Permission – do I need it?
Some Writers love to quote others work believing it adds validation to their subject; commonly quoted from famous people like Shakespeare, Wordsworth; Deepak Chopra, Oprah Winfrey to name just a few.
Recently one of my authors placed around 10 quotes in her draft book, but now has to decide whether to keep them or not as trying to track down the original source for the quotation has become a very time-consuming activity. The exact quotation has to be sought from the publisher of the item giving original publisher information, ISBN, amount of words and such other information.
She wrote the quotations into her draft a while ago using quotes from a website. Unfortunately she cannot just quote the website as the source and we had to find the source of every quotation. It was often very difficult to trace the original source of a quotation, then requesting and gaining permission before going to print.
So when you are in the throes of writing your book, and you want to add a beautiful quotation to your work, please take care if you quote someone else, use a photograph, or an illustration that is not yours and make sure that you have a good idea of where the actual quote, picture, illustration originated from. You need to obtain permission to use anyone else’s work in your book!
A really good practice for you as the author would be to note down everything you can about the quotation you want to use. This will make it a little easier for your assistant to track down and gain permission for you.
The following tips may assist you:
– Develop a system of record keeping
– where you viewed or heard the quotation, photograph, illustration
– in a book?
– in an interview?
– in a television program?
In this record keeping database you will need to record the following information:
– If it was in a book, which book, by which author and which publisher, did it give the ISBN (International Standard Book Number)?
– If it was an interview – who was interviewing whom, was it an article in a magazine or a radio or television program, the date you saw/heard the interview?
– If it was an illustration, who did the illustration and where did you see it?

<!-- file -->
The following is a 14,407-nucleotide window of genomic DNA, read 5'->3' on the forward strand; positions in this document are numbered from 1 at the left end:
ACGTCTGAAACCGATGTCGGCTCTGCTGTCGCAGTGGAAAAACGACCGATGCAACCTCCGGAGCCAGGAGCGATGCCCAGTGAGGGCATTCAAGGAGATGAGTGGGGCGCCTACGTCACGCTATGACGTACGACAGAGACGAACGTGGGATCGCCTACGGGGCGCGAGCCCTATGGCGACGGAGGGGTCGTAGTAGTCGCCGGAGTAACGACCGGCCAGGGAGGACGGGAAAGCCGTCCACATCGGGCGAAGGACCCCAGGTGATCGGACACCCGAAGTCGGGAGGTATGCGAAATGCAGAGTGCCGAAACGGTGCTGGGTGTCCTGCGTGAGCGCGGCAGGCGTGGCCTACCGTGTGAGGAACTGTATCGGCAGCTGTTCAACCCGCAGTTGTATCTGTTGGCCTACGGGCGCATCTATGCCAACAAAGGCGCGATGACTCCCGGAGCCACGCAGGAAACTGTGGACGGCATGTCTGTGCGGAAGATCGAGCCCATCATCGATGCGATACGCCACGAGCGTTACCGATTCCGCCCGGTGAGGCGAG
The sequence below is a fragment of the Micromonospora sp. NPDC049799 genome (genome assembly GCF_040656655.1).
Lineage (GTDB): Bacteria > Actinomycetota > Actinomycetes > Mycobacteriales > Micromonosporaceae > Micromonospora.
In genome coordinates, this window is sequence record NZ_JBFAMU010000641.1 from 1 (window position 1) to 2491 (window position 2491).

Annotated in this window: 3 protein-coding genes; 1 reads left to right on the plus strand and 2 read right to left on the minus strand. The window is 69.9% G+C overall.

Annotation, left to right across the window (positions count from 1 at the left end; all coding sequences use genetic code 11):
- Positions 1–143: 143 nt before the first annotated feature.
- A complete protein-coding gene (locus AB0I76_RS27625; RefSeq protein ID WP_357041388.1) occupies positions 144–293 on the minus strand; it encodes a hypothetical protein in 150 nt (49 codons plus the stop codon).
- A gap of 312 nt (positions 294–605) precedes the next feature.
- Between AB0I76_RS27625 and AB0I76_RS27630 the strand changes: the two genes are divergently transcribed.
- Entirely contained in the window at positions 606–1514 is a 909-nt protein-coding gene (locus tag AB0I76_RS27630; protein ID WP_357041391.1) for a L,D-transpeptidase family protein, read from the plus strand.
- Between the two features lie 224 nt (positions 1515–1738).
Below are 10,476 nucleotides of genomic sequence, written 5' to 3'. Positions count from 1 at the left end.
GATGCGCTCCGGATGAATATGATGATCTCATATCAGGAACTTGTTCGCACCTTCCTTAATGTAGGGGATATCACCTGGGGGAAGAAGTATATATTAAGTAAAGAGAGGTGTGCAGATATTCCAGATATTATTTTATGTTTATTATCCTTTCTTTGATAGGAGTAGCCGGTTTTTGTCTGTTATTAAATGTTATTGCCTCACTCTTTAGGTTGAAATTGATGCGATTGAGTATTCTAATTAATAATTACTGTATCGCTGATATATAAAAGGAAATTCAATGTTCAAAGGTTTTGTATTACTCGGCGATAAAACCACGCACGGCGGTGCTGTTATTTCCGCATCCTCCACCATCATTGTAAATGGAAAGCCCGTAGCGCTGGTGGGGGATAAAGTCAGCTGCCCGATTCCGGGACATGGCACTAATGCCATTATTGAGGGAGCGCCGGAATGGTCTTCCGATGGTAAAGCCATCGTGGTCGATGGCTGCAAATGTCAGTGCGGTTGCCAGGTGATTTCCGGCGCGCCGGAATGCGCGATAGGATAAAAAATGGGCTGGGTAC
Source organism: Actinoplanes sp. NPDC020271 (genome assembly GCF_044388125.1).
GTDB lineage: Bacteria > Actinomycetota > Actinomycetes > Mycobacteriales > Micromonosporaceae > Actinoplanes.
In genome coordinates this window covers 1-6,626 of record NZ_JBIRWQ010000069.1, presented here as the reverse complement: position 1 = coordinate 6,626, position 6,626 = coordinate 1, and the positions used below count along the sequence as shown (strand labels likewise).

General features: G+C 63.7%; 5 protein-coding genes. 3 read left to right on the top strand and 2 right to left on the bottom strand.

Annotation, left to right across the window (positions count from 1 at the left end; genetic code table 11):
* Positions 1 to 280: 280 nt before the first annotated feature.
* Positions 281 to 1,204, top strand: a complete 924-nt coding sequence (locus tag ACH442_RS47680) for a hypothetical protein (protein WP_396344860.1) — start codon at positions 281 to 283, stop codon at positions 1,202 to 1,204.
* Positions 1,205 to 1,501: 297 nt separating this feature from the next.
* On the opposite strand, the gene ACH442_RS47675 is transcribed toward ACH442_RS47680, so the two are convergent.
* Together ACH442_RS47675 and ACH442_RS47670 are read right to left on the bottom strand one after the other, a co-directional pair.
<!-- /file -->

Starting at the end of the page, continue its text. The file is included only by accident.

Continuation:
This is only the beginning of the activity because once we have obtained this basic information we then have to find out if the quotation, photograph, illustration was an original from the author himself or if it was a quotation from the author but in someone else’s book/magazine/blog.
It is also critical to remember when you find out the source of your quote, that to gain permission can take up to 8 weeks, so you need to get onto obtaining permissions sooner rather than later as the time factor could be essential for your printing schedule.
When obtaining permission you will have to given out the following information before permission is granted:The following is an excerpt from a publisher that requested information from us before granting permission for us to use his quotation:
Exact material you are requesting from us.
(PLEASE BE CERTAIN THE QUOTE IS COMPLETE & CORRECT)
Photocopy of requested material, including the title, page number and
paragraph where the requested quote(s) can be found in our books.
Total number of words of requested quote(s).
Title of your book, newsletter or other publication.
Your mailing address, telephone number and email address
Name of the editor and publisher of your publication.
And the list goes on and on and on.
So you can see from this how important and time-critical obtaining these permissions are. Make sure that you have obtained all the necessary permissions from the origin source for your book well before your book goes to print or you could end up delaying the launch of your book or omitting an important element of your book as you have not obtained the necessary permissions. At worst you could be facing litigation if you have not obtained permission to use other people’s quotations/photographs/illustrations.